Back in January I commented on the American Historical Association's approval of a resolution calling for an end to the war in Iraq. That approval was contingent upon its ratification by the full membership of the AHA through an email vote, which took place last week after a comment period.
The results of the email ballot have now been released: of 2,018 ballots cast, 1,550 (75.61%) were in favor of the resolution; 498 (24.29%) were opposed. Those voting represented 14.67% of the AHA membership.
I wasn't particularly surprised by the results, but I was extremely surprised at the low number of votes. Not even 15% of AHA members could be bothered to click on a URL and cast a vote on this resolution? Seems pretty pitiful, really.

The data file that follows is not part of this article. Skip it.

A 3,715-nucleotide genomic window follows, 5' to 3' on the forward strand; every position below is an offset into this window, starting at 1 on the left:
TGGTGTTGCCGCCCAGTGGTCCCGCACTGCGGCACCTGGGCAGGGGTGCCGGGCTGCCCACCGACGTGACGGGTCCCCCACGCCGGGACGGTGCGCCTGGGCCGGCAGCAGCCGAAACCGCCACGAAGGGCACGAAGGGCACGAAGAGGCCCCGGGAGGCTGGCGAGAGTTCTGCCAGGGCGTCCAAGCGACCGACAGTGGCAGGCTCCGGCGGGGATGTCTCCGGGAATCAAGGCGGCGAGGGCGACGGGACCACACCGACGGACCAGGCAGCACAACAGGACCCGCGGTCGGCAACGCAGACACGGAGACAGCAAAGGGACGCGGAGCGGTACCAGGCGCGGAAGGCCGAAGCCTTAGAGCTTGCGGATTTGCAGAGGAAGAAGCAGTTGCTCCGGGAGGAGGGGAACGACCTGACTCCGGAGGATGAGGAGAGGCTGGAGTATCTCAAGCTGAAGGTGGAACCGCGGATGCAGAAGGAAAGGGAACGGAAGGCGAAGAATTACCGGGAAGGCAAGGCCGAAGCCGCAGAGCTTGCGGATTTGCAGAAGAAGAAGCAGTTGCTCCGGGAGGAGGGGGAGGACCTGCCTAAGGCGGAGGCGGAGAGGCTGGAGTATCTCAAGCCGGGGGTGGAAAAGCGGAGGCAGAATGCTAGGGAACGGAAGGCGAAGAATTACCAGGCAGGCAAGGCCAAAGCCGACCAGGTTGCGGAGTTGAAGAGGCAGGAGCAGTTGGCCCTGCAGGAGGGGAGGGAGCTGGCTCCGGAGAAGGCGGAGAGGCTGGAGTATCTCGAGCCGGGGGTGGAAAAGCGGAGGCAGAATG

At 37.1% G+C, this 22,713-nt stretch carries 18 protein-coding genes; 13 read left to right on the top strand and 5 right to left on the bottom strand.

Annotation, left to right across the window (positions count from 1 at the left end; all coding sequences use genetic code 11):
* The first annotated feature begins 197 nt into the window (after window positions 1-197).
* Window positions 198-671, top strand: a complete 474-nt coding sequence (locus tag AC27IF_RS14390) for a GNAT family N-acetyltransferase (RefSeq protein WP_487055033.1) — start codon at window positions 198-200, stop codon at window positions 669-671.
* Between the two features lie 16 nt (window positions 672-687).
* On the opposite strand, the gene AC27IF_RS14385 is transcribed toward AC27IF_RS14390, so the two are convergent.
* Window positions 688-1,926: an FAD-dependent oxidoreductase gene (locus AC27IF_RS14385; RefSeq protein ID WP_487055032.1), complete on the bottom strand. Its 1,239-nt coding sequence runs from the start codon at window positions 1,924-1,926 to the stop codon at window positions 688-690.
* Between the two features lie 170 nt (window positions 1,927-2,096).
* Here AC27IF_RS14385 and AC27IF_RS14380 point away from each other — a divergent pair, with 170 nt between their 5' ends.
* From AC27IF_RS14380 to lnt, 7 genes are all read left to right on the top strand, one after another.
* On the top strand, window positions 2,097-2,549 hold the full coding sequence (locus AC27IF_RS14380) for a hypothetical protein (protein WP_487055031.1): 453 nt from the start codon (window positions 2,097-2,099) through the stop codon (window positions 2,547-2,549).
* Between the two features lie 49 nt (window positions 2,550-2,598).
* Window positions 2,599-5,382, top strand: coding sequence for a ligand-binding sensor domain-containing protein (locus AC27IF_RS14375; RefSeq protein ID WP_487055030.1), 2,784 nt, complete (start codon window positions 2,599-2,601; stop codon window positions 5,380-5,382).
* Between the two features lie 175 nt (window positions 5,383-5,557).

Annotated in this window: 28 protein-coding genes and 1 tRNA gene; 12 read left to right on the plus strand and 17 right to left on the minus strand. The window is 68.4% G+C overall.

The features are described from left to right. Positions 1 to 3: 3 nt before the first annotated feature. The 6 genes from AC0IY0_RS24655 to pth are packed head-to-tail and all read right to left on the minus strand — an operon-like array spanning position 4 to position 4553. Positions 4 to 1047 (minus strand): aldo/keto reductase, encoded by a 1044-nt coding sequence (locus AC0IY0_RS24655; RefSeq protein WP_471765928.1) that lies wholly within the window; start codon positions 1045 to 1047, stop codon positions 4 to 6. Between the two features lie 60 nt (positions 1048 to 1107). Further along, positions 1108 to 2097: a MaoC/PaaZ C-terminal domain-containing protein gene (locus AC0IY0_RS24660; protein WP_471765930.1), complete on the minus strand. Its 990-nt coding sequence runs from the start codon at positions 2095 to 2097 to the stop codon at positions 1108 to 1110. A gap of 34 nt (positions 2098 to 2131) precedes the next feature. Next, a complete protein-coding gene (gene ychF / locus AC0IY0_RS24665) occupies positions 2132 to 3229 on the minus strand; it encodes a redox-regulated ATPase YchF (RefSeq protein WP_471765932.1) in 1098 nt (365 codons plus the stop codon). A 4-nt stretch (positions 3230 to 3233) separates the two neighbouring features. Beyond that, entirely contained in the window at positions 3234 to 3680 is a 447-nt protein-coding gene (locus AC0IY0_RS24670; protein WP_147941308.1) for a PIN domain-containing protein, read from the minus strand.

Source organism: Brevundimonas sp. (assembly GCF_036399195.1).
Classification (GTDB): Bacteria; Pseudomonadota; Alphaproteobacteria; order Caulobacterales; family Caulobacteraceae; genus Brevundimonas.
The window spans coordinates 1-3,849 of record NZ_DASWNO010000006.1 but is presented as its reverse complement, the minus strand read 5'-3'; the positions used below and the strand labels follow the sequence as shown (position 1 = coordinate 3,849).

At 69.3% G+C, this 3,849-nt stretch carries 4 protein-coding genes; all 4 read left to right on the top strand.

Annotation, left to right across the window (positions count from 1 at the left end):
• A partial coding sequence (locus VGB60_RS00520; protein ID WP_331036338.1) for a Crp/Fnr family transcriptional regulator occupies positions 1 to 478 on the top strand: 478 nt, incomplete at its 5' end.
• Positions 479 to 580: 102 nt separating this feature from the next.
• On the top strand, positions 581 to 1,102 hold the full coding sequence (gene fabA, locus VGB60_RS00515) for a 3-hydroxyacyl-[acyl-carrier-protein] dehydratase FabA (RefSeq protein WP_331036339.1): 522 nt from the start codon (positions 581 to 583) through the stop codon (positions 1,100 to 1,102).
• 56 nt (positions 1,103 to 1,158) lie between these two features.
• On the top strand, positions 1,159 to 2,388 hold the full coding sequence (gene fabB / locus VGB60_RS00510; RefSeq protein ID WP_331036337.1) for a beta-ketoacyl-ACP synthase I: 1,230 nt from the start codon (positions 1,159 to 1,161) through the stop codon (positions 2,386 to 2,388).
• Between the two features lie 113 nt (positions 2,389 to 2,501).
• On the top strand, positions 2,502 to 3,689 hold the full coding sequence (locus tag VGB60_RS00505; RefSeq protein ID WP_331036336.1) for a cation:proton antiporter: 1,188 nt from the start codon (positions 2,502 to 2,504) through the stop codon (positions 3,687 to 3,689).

This was a tough decision for me. While I agree wholeheartedly with the substance of the resolution ("Resolved, That the American Historical Association urges its members through publication of this resolution in Perspectives and other appropriate outlets: 1. To take a public stand as citizens on behalf of the values necessary to the practice of our profession; and
2. To do whatever they can to bring the Iraq war to a speedy conclusion"), after much deliberation I concluded that it was not in the best interests of the AHA to take this position as an organization. I voted against the resolution on those grounds, my support for it as an individual notwithstanding.